But while I’m waiting to get to that point, maybe I’ll be able to get out a pitch or two, while I don’t have everything riding on it.
October 13, 2012 § Leave a comment
(From time to time, for one reason or another, I’ll be posting some original content here and flagging it so. Here’s something I mentioned in my last post. I didn’t get a chance to shop it further around, but luckily it found a home here! It’s dated by a week or so, but I thought I’d give it to you raw and uncut, because that’s how I roll!)
Serena Williams Withdrew From the China Open—and That’s OK
By Van Sias
Play has kicked off at the China Open, one of the biggest tournaments outside the Grand Slams on the WTA Tour. Nine of the world’s top 10 are in the draw, led by No. 1 Victoria Azarenka. The only player missing is from the elite is world No. 4 Serena Williams, who withdrew before the start of the tournament with the flu.
And you know what? That’s quite all right. As a matter of fact, if Serena needed to miss the rest of the season, that would be OK, too.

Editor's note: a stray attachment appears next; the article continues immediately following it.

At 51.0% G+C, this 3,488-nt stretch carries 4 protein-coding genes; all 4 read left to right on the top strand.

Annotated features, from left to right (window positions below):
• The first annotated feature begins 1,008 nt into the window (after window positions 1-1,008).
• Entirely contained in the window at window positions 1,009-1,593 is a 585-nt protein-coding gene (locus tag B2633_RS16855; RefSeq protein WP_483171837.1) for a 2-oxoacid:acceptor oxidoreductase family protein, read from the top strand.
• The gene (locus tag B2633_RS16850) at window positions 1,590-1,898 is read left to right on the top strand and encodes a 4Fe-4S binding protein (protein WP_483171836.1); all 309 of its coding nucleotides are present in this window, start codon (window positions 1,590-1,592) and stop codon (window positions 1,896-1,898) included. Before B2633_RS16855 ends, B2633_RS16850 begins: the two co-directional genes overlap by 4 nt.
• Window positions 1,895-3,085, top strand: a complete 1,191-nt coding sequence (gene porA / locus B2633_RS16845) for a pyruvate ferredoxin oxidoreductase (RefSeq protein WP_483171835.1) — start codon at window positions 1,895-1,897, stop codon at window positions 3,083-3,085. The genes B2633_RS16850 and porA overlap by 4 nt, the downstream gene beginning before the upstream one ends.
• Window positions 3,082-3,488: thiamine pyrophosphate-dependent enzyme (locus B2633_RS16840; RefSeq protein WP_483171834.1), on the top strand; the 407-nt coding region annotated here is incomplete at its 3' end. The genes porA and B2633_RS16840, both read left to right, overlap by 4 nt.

Because if there’s one thing for sure in regard to how things have gone on the WTA Tour this year, she’s definitely earned a break.
Williams’ most recent tournament was the U.S. Open. The result? Victory, as she steamrolled through the field, until having to rally from the brink in the finals against Azarenka. That win, her 15th Grand Slam singles title, essentially capped the “Summer of Serena,” which really kicked off at Wimbledon, where she won her first Major in two years by beating Agnieszka Radwanska in the finals.
From there, Williams went on to capture her first Olympics Gold medal in singles, demolishing Maria Sharapova in the title match. In other words, the All-England Club, where the tournament for the Summer Games was held, might as well have been Williams’ practice court the way she racked up huge tournament victories there.